How To Stay Motivated
How To Stay Motivated- What Drives My Ambition
For my first ever blog post, I want to cover the most common question I am asked by people I meet in person and online. “How do you stay so motivated?” I fear this question is partly asking, “How do you want to work so much?” and also stating, “Why are you pushing yourself so hard?” Staying motivated to do anything and everything is something I’ve both taught myself to do and partly the outcome of not ever feeling ‘good enough’. Growing up, I was often reminded by my parents and father in particular that I was not ‘good enough’. This may sound horrible, and it isn’t how I’d suggest parents treat their children, though I now see it as a positive in my life. I captured and bottled those years of negative comments and turned them into something strong, beautiful and powerful.
How To Stay Motivated- Turn A Negative Into A Positive
Initially, pushing myself to do something I didn’t want to do is how I actioned my thoughts, desires, dreams and simple tasks. One of my many jobs was as a cleaner. I cleaned bathrooms, toilets and dorms in a camp facility. This job was not enjoyable and I could see that staff would often get distracted, take time off or waste great lengths of time on simple tasks. The best ways to stay focused and motivated was to turn the uninteresting and unsatisfying tasks into small achievable self competitions. I’d set myself a time limit for each toilet to clean whilst ensuring the quality of job was met. I would play little games in my head, imagining that I was competing for a prize. I’d imagine that cleaning 20 toilets in a set time would result in meeting a famous person or winning prize money.
I would do this for almost all my 30+ jobs I worked over the years- from cabinet builder to chef and hairdresser to high school teacher. It helped me stay focused and motivated and also often resulted in greater job opportunities and much greater job satisfaction. With that said, toilet cleaning really wasn’t great fun, even with the imaginary prize of dinner with Penélope Cruz.
I stay motivated through various approaches on perspective, purpose and reward of tasks. Being an artist is a fun job, but it’s still work. I have to create to make a living and to build my career, though I don’t have to create each and every day. I’m a bit of a ‘dot point’ kinda guy. I like lists and I like things set out in easy to read sections. Thus, I will provide my most useful approaches to staying motivated in the points below:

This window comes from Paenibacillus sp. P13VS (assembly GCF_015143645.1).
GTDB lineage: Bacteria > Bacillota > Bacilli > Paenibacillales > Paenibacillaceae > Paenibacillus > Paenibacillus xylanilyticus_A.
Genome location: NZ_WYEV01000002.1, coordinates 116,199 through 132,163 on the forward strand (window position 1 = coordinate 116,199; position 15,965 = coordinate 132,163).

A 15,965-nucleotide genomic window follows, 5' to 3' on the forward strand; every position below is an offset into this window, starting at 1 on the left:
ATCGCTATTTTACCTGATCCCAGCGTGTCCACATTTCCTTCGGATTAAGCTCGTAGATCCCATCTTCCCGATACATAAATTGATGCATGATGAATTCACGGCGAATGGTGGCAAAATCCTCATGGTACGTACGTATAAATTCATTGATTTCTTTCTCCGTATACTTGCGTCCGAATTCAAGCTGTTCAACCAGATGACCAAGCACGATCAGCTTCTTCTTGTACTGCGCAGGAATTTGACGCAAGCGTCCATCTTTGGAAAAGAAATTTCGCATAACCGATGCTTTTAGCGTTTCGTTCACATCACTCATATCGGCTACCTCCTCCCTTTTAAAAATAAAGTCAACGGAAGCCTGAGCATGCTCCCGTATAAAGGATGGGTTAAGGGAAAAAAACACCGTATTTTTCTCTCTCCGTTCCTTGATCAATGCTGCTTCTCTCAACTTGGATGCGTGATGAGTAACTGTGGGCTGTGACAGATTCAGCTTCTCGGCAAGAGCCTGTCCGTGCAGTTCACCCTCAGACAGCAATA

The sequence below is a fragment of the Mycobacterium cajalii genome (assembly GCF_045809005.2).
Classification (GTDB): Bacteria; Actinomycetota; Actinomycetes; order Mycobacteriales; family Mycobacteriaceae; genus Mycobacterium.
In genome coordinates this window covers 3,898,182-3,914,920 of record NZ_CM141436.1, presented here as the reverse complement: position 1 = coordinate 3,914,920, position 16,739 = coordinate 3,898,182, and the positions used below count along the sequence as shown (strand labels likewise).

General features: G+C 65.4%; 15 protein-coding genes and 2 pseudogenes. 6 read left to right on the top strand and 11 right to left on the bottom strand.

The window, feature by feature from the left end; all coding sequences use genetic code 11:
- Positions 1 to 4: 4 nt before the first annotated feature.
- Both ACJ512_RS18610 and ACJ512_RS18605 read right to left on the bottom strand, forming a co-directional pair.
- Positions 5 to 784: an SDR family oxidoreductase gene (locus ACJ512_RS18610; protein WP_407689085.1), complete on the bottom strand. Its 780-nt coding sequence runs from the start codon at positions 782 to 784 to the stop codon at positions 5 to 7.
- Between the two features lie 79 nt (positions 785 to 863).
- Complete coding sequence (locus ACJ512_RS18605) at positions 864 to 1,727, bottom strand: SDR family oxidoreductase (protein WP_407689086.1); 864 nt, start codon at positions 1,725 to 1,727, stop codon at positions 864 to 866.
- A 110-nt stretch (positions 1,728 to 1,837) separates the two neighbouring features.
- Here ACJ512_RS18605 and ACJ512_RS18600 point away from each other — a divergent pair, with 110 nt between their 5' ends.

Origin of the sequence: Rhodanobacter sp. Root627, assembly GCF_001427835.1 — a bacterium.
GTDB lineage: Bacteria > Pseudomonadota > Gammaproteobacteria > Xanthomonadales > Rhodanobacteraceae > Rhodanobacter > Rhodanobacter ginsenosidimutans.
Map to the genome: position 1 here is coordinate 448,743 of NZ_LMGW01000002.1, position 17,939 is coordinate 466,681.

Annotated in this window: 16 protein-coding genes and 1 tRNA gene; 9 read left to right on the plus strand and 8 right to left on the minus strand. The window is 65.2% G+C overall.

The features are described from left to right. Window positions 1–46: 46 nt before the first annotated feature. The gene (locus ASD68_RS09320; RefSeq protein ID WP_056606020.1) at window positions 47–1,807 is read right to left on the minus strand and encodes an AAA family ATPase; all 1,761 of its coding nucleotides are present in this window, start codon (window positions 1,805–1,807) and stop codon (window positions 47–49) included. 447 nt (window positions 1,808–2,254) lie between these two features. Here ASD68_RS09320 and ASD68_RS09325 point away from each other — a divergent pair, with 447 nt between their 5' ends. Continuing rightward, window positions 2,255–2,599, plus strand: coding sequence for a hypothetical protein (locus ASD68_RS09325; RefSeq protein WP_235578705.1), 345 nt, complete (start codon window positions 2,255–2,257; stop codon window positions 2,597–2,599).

Top 5 Ways to Stay Motivated
- Turn tasks into smaller achievable goals with little real or imaginary rewards at the end. I set myself an uninterrupted focus of 1-3 hours of painting before I reward myself with a coffee or 5 minute sit in the sun.
- Write down a ‘to do’ list with the same approach as the example above. I highlight each completed task as a highlighter makes it seem very official!
- Focus with positive perspective- think about how lucky you are to have this task to do. Not everyone has the ability, access or opportunities to work on the task you are working on. Cleaning toilets was great- I had a consistent job, got lunch breaks in a park and was paid weekly! How lucky was I.
- Use some negative energy to drive positive change. I sometimes use a negative comment from the past to help push my desire to achieve a positive outcome. Often I was told “Stop drawing and playing music, you’ll never make a cent doing that”. I keep this in mind when I feel unmotivated and push on to create an even greater artwork with more unique creativity and skill.
- Set a routine for the least enjoyable tasks. I never enjoyed gym workouts. Though once I forced a routine with a positive reward and a very negative discipline, I quickly stuck to a weekly plan and started enjoying the workouts and results. Years later, I get excited to go to the gym each morning.
Finding The ‘Happy Place’
Possibly the best way to stay motivated is to stay happy. It sounds and seems simple, but with so many distractions out there, so much negativity easily thrown in our faces, it can be difficult. I try to avoid things like weight scales, mirrors with poor lighting, grumpy people, ‘hangry’ people, complainers, the local news, advertising, most social media and unnecessarily competitive people. We’re all running our own long distance race- if we’re lucky. Run along side other runners that share smiles, confident strides, great stories and maybe have good deodorant. No one wants to run beside a stinky person. If all else fails and you can’t find motivation- rest, enjoy what you can achieve and then come back to it later.
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